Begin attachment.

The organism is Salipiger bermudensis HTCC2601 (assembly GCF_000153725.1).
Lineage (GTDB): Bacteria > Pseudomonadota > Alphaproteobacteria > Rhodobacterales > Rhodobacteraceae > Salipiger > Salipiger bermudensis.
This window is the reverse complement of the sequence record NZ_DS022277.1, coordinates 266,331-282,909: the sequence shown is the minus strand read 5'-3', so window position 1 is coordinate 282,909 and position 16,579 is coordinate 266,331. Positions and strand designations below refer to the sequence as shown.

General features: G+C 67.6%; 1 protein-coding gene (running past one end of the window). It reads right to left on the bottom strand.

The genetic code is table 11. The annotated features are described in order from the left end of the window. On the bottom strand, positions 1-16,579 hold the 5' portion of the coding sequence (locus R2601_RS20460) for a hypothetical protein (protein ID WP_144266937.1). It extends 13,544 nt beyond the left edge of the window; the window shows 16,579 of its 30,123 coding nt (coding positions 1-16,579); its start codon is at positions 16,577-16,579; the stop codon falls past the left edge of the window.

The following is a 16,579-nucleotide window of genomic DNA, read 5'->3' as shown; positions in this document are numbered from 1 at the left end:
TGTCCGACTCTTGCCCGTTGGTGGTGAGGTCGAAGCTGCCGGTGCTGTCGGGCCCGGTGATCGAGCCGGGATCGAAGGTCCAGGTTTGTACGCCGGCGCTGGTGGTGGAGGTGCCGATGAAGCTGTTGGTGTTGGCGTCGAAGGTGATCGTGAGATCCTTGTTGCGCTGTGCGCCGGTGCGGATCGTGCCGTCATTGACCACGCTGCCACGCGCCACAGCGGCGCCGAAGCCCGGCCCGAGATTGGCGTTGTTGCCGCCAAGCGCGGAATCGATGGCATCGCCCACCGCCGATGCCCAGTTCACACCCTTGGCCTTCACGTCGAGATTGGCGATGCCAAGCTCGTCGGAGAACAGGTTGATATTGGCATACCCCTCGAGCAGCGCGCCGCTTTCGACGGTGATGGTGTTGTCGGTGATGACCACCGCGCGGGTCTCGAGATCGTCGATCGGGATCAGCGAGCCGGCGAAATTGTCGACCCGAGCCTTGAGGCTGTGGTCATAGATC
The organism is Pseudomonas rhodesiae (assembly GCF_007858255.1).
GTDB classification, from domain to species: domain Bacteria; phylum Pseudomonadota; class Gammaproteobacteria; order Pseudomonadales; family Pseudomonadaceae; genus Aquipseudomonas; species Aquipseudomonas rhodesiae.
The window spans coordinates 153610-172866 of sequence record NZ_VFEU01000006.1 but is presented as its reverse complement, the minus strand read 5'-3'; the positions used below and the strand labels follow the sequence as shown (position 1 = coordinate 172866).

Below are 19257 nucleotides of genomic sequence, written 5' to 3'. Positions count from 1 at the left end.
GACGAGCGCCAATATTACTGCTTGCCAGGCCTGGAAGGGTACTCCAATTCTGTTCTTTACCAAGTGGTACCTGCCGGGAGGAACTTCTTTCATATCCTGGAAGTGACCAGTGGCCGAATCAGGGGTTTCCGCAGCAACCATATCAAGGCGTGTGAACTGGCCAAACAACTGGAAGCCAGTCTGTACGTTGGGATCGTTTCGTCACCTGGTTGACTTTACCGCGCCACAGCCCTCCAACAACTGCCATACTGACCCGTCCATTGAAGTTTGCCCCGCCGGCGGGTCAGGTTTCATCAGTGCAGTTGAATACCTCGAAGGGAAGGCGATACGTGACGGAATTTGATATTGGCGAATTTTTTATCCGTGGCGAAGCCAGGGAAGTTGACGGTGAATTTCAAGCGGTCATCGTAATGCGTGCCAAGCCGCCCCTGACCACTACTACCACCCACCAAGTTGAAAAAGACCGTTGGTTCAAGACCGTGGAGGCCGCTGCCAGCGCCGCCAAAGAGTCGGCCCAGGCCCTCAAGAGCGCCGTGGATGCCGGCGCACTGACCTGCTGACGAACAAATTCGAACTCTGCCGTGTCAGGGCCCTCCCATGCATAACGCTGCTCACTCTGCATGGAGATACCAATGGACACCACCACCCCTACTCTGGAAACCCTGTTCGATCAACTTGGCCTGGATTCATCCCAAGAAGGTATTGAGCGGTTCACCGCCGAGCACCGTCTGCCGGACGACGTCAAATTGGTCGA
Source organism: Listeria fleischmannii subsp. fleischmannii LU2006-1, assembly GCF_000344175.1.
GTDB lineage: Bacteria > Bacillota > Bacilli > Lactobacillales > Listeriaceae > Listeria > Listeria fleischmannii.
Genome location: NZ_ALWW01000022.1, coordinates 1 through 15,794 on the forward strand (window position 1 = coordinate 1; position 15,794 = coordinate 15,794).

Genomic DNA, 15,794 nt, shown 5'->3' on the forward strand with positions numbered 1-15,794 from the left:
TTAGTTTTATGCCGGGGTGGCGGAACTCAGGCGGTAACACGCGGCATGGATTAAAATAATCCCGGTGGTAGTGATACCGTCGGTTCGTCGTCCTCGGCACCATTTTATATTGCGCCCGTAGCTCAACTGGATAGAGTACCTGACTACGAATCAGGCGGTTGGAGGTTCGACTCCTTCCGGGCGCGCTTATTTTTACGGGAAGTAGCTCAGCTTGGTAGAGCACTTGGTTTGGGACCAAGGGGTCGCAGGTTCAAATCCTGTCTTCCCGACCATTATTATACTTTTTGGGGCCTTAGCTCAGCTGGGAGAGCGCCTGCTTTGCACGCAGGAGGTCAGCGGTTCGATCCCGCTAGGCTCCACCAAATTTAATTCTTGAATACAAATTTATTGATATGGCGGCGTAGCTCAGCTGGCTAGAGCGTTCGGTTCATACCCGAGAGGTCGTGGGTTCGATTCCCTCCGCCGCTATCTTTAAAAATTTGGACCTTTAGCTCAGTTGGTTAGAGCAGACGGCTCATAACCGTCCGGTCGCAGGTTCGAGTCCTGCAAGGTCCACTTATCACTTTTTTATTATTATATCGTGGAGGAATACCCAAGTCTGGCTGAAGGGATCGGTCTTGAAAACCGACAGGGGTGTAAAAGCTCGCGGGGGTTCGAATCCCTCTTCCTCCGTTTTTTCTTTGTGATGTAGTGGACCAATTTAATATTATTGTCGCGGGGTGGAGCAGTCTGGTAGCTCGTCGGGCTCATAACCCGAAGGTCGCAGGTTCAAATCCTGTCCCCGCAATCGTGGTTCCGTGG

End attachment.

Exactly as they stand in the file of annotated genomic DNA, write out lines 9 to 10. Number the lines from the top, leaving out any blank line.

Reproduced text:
GTDB classification, from domain to species: domain Bacteria; phylum Pseudomonadota; class Gammaproteobacteria; order Pseudomonadales; family Pseudomonadaceae; genus Aquipseudomonas; species Aquipseudomonas rhodesiae.
The window spans coordinates 153610-172866 of sequence record NZ_VFEU01000006.1 but is presented as its reverse complement, the minus strand read 5'-3'; the positions used below and the strand labels follow the sequence as shown (position 1 = coordinate 172866).